Posted by Mark at

Sam - I know your have full mark up content, in all possible formats, the point was that T-bird fails with that particular ‘synopsis’ feed ( tbird call it 'summary'). I’m not using T-bird for native rss because it fails with your and few other similar feeds - it’s kind of a basic test for tbird or any other reader to be able to deal with synopsis feeds.

Your posting was about Longhorn being tolerant with the input or using strict well-form checks. If it is too strict - people will consider it buggy, and make it even harder for it to succeed. I assume it’ll have other obstacles - I doubt the APIs will be supported in older windows versions, and I hope some cross-platform APIs will be established by then. But failing to work with real-life content can be a fatal problem.

Posted by Costin Manolache at

If it is too strict - people will consider it buggy, and make it even harder for it to succeed.

While undoubtedly true for T-bird and RSS Bandit, I think the social dynamics for something that is baked into the platform API of the next version of the most popular desktop operating system are somewhat different.

Posted by Sam Ruby at

Don’t suppose you have an OPML -> bozo report script I could borrow

Here’s an bare-bones basic version:

from urllib import urlopen
from xml.dom import minidom
from feedparser import parse

opml=urlopen("http://www.bloglines.com/export?id=rubys").read()
for outline in minidom.parseString(opml).getElementsByTagName("outline"):
  try:
    feed=outline.attributes["xmlUrl"].value
    print feed, parse(feed).bozo
  except:
    pass
Posted by Sam Ruby at

Thanks, Sam.

56 as-yet-unsorted bozos, including atomenabled.org and various luminaries and IETF WG chairs. 3023 isn’t exactly the single most popular RFC, is it?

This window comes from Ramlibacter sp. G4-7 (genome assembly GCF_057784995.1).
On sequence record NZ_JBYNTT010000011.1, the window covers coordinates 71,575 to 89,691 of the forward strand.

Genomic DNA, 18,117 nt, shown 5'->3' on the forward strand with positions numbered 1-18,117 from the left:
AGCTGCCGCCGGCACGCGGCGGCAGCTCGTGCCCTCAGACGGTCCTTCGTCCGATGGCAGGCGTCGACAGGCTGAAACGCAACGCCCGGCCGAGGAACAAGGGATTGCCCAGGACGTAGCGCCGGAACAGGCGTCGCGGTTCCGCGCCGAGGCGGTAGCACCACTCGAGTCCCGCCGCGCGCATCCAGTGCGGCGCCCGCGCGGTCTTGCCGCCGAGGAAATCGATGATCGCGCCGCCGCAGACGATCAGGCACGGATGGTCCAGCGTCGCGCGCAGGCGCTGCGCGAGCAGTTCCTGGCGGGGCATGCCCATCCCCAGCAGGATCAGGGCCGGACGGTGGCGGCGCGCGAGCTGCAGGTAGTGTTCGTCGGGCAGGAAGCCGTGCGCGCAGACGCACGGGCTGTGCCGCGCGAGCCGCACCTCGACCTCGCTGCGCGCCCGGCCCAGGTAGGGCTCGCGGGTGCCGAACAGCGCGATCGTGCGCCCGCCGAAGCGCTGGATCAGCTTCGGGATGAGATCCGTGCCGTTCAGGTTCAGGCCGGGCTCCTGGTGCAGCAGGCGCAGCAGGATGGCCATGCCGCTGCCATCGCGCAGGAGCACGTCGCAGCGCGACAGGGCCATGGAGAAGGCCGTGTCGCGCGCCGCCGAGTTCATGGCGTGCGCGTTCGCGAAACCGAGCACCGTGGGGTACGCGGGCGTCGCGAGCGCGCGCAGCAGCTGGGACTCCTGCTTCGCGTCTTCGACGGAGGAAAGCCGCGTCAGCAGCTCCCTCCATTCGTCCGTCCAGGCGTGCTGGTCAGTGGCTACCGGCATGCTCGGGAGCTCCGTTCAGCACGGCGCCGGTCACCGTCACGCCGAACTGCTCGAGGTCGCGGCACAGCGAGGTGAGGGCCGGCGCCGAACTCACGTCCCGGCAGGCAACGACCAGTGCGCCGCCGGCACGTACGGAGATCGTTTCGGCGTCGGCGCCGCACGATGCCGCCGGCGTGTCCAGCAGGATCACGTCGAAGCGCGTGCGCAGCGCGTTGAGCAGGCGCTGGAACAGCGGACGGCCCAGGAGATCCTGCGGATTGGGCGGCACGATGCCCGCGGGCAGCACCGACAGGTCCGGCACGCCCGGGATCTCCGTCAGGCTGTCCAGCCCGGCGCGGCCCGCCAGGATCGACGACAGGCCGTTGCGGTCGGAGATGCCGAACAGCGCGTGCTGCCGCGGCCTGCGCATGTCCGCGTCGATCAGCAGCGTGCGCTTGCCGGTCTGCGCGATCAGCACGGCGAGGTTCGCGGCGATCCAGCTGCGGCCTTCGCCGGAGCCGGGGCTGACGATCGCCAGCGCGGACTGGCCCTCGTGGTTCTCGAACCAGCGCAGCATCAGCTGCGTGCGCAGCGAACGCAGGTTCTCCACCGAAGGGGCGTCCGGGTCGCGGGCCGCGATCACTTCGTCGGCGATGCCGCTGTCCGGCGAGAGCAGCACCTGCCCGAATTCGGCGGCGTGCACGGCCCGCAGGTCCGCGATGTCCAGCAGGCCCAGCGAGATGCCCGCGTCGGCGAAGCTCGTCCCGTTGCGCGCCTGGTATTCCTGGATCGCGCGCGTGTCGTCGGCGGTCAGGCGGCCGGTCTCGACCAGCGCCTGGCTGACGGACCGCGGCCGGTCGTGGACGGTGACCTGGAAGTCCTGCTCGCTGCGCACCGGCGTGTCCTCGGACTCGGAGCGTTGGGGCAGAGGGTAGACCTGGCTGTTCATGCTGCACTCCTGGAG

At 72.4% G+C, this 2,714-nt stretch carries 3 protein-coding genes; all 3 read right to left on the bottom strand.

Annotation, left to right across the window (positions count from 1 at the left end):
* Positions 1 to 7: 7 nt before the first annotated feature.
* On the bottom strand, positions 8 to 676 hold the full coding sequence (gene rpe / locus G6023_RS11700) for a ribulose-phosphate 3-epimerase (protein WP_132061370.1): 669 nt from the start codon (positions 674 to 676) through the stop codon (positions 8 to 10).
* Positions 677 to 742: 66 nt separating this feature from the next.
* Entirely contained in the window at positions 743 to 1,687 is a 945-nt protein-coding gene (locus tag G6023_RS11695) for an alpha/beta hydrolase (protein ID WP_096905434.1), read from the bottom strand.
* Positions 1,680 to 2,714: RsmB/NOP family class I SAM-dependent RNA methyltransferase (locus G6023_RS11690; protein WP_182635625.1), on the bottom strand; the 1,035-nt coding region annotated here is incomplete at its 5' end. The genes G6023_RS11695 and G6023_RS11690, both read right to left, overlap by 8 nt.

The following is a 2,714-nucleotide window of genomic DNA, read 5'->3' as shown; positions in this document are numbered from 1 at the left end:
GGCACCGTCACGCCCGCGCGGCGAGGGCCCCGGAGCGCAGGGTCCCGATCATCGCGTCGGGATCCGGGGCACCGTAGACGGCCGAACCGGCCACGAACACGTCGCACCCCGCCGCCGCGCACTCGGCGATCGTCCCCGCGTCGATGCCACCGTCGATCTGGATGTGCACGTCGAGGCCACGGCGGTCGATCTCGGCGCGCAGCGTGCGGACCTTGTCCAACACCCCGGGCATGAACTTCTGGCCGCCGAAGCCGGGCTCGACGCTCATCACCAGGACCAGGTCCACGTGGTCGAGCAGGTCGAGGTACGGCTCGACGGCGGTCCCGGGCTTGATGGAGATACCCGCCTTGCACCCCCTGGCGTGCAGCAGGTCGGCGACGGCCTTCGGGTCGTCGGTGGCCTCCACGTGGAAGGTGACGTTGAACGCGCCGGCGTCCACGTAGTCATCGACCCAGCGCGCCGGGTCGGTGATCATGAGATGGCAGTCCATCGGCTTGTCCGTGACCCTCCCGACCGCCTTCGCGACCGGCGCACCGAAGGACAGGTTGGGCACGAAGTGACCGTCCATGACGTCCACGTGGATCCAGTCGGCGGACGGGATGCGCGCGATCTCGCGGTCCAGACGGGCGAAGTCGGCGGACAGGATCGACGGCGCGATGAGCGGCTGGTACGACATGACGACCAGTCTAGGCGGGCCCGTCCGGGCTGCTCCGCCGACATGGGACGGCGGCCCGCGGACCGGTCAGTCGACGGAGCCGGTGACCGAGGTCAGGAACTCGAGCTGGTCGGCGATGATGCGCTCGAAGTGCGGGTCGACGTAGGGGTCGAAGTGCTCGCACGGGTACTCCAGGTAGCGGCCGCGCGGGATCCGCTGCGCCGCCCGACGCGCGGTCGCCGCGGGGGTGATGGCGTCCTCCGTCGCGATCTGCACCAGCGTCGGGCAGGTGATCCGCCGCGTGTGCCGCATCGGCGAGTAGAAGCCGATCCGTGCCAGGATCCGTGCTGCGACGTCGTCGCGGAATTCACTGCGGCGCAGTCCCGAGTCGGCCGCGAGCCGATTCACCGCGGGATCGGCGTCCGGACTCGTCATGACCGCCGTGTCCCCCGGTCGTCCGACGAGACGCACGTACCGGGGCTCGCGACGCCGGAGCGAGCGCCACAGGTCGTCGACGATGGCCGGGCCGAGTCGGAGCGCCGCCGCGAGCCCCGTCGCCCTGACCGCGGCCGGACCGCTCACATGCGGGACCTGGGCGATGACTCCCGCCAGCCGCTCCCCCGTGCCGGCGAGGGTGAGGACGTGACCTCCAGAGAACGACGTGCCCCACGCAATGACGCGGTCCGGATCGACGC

Posted by Phil Ringnalda at

Countdown

Links and a countdown....

Excerpt from Anne’s Weblog about Markup & Style at

Links for 2005-07-17 [del.icio.us]

New screencast blog opens (recording of computer screens) Best Feed Reader for BlackBerry? Sam Ruby: Longhorn and Standards Click here to view the entire entry.Entry posted using R|mail....

Excerpt from Real Geek at

Links for 2005-07-17 [del.icio.us]

New screencast blog opens (recording of computer screens) Best Feed Reader for BlackBerry? Sam Ruby: Longhorn and Standards Click here to view the entire entry.Entry posted using R|mail....

Excerpt from Geek Space at

Links for 2005-07-17 [del.icio.us]

Sifry’s Alerts: Technorati launches Related Tags New screencast blog opens (recording of computer screens) Best Feed Reader for BlackBerry? Sam Ruby: Longhorn and Standards Click here to view the entire entry.Entry posted using R|mail....

Excerpt from Geek Space at

Links for 2005-07-17 [del.icio.us]

New screencast blog opens (recording of computer screens) Best Feed Reader for BlackBerry? Sam Ruby: Longhorn and Standards...

Excerpt from The RSS Blog at

Links for 2005-07-17 [del.icio.us]

Sifry’s Alerts: Technorati launches Related Tags New screencast blog opens (recording of computer screens) Best Feed Reader for BlackBerry? Sam Ruby: Longhorn and Standards...

Excerpt from iBLOGthere4iM at